Life & Love & Lessons Learned

Making the Leap from Small Business to Chain Store…

Since opening my boutique 7 years ago, I’ve been compared to another local boutique just one town away. We both offer on-trend, women’s fashions, jewelry & accessories. We both offer weekly online sales. Our stores have a similar laid-back vibe. On the surface, sure, we are similar. To the outsider looking in, sure.

Over the past 7 years, while I have been building my one storefront, that boutique has grown into a chain, with 6 different locations; each storefront even more beautiful than the next. I’ve watched their success, their growth. I’ve studied their website. I’ve read their customer comments.

That “little” boutique just one town away, is now just one of many.  And while I sometimes wonder why my business hasn’t grown into a 2nd or 3rd store, with a full staff, or magnificent array of inventory, I think about what I’d be giving up in order for that to happen.

If I made the leap from a small business to a chain, I’d be giving up the personal touch that my boutique offers. The coffee bar towards the back of the store that’s always stocked with hot cocoa, tea, and apple cider. The home-baked goods I provide every Saturday for my customers, or the fridge fully-stocked with sparkling water and soda.

If I made that leap, I wouldn’t possibly be able to know and recognize each and every one of my customers as they walk through the door. I wouldn’t know that Arline’s granddaughter was born, or Diane’s mom just passed. I wouldn’t know that Vickie was diagnosed with cancer, that Kathi just had eye surgery or Abby got selected to dance with the New York City Rockettes because of her crazy-amazing talent.

If I made that leap, I wouldn’t be hand-selecting the perfect prom gown, and seeing the look on Brianna’s face when she caught her reflection in the mirror. A true Cinderella moment, and one I was so proud and honored to be a part of.

I wouldn’t be there to pass out coloring books & crayons to the littles, so the mom’s could have just a few minutes to browse in peace.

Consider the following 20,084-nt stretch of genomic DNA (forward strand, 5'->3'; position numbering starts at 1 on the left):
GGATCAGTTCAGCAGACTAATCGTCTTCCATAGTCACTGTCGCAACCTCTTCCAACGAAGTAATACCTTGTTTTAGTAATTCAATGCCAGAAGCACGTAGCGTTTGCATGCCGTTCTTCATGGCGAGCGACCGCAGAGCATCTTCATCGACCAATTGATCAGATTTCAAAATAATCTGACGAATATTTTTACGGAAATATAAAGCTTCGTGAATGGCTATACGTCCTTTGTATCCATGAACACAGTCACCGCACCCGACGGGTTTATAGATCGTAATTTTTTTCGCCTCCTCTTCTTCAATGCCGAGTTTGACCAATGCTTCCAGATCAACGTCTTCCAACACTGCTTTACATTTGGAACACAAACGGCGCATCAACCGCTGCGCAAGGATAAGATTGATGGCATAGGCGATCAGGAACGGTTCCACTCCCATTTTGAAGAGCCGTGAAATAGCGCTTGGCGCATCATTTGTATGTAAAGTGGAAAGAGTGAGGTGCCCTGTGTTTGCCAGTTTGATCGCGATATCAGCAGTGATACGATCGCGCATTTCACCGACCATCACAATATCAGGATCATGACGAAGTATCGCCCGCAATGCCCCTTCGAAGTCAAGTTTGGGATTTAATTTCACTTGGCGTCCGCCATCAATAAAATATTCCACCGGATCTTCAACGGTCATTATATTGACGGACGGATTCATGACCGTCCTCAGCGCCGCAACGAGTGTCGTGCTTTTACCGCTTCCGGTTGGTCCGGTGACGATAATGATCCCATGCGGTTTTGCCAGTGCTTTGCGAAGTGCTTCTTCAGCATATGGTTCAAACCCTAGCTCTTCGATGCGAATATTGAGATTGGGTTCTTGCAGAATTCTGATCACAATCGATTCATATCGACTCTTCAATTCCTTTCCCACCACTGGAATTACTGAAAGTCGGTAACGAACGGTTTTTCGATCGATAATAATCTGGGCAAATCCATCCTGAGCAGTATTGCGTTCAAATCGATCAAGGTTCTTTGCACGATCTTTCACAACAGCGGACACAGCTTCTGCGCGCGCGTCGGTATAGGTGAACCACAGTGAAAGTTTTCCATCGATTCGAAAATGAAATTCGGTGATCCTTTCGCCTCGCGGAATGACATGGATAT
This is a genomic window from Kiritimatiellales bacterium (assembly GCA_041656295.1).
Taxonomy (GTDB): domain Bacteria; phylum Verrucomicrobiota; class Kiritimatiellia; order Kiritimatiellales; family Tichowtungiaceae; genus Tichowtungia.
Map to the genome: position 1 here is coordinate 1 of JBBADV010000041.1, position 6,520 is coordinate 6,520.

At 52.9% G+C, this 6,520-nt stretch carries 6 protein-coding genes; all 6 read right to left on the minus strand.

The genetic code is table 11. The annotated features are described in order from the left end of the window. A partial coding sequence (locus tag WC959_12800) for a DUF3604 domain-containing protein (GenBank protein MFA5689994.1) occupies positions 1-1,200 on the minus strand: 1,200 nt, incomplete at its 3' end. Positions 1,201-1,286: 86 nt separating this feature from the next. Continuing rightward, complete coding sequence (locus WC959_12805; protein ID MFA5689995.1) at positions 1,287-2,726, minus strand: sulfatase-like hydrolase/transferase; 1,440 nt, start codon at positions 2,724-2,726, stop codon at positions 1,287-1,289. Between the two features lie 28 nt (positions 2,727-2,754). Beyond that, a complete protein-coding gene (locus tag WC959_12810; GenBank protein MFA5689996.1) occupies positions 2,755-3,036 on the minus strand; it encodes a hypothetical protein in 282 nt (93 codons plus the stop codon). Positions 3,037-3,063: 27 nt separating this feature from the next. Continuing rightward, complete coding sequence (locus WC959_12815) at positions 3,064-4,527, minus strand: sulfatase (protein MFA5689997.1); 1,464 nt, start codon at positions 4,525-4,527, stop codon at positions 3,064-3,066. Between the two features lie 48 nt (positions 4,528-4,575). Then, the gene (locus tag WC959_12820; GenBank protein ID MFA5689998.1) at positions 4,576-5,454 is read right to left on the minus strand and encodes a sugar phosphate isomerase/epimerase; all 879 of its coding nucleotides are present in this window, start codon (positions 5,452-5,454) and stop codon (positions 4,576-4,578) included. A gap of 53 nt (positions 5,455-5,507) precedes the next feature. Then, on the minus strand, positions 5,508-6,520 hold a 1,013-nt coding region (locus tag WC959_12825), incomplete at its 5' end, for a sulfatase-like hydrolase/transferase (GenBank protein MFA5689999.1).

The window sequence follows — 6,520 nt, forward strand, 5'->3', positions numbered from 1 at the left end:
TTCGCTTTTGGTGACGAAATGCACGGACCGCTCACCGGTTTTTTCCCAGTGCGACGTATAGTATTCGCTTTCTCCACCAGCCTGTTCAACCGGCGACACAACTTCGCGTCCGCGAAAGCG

Would it be great to have another store, earn more income, make more money so I could purchase inventory in bulk? Yes. Absolutely.  If I could purchase in bulk, I’d get a discount from the designers, thereby passing that savings onto my customers.  If I could buy in bulk, I could stock up on gift bags, tissue paper, hangers, and all things overhead.

But if I made that leap, where would I be when my customers come in to see me, to ask me to host a fundraiser, or tell me about their amazing first date, wearing one of my selections…would I be there? Or would I be at my 2nd or 3rd store? Or would I be so busy that I wouldn’t even be in my store at all, but behind closed doors in some office with spreadsheets, away from the customers who drive my business to success?

If I made that leap, many things would change. My pricing would go down by maybe 5-10% per item. That would be great for my customers, sure. But if I’m not there to greet them, or know them, or help them, or sponsor their team, donate to their charity, or give back to the community in which I was raised, what then?

You can’t call a chain store and ask them to pull something you just saw on their website, because you can’t get in until tomorrow. You can’t call a chain store and have the owner recognize your voice, as soon as you say ‘hello’ – Because it’s not the owner answering the phone. It’s not the owner who knows your size, your features, what looks best on you. There’s no relationship between you and a box store.  There’s no personal connection.

So here’s the takeaway.

There will always be competition. There will always be someone else who can do it cheaper, faster, better. And yes, there will always be comparisons.

There will always be people that would prefer a cheaper price over the experience and exceptional customer care that a small business strives to provide. There are those people. These are not my people.

So I’ll stay small. I will stay local. I will stay where I am.

Because if I made that leap, the reward would not be greater than the risk. And if I risk losing just one customer, the risk is too great.







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